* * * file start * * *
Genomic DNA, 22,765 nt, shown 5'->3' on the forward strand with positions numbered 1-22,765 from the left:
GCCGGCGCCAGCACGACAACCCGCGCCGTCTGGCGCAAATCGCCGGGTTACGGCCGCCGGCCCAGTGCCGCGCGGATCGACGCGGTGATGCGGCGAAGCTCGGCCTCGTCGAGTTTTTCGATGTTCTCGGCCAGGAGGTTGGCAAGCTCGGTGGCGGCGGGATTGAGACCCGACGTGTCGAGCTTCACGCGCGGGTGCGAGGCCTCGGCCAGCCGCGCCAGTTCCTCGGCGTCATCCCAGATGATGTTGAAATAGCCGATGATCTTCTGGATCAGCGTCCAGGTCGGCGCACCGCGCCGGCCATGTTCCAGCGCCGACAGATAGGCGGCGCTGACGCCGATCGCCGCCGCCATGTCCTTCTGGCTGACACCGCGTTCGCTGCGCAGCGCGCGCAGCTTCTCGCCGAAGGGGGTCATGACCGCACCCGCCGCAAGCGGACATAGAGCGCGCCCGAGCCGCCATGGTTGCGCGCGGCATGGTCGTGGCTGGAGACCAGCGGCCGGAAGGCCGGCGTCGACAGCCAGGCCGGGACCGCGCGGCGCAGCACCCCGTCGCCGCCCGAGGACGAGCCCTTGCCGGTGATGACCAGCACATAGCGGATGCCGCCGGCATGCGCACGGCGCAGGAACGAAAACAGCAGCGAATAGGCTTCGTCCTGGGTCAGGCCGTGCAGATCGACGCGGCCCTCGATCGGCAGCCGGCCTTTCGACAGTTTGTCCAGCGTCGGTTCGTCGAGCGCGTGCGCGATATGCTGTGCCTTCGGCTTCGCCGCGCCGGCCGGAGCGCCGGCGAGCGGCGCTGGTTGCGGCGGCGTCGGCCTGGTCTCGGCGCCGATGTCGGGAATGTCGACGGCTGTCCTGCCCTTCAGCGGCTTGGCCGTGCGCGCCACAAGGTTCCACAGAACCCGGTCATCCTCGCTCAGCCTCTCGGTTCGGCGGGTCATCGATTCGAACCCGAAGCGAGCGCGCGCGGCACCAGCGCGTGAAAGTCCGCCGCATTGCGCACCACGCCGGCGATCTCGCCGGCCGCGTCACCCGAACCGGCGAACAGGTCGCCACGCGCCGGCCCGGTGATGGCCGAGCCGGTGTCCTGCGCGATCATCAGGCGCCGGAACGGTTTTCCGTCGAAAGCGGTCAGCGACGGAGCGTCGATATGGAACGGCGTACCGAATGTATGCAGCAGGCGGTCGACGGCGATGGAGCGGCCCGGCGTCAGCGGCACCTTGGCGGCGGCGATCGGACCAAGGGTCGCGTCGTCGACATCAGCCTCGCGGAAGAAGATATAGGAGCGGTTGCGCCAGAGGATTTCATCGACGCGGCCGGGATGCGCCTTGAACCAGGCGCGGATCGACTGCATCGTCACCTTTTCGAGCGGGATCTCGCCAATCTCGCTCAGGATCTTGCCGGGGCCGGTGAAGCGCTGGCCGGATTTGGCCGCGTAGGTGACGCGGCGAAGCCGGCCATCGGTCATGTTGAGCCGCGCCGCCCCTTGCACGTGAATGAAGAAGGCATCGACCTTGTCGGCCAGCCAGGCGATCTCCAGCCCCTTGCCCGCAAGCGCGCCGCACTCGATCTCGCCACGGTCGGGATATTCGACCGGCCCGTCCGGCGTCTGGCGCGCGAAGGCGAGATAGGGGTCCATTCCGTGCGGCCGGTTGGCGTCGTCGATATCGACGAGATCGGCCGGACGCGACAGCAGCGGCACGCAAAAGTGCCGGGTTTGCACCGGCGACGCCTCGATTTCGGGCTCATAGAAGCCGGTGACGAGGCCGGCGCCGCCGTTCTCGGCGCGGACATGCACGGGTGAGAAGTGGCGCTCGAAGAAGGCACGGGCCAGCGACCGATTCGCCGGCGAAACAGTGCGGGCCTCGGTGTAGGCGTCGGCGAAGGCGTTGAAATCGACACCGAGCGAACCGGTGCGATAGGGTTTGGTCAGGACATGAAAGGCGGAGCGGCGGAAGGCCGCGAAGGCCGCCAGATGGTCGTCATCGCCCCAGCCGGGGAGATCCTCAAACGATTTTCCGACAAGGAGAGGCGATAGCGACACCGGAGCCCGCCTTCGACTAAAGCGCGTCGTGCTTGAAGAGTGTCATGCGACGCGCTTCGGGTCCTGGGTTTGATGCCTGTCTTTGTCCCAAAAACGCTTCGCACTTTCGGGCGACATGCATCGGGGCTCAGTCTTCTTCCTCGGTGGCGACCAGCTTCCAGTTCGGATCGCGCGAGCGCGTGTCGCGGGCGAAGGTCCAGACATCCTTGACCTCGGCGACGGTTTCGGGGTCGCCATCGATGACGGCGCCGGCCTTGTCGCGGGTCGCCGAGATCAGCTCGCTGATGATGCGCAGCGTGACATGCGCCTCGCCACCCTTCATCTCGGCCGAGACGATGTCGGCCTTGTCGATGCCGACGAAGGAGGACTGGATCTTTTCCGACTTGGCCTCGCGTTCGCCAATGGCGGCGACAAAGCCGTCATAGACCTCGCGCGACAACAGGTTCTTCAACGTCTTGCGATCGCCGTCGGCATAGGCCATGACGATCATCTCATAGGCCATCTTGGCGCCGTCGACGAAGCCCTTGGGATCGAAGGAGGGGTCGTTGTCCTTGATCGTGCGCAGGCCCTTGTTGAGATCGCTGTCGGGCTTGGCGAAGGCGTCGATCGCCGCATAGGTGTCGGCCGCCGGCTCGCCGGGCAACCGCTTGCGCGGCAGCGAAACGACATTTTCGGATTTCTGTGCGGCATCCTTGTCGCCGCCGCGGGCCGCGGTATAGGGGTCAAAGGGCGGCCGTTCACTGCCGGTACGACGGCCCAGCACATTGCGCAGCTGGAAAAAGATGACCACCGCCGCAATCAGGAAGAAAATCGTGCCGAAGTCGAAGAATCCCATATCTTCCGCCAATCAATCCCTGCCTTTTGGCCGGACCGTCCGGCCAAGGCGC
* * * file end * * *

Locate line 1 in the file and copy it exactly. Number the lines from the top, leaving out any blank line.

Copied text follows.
Genomic DNA, 22,765 nt, shown 5'->3' on the forward strand with positions numbered 1-22,765 from the left: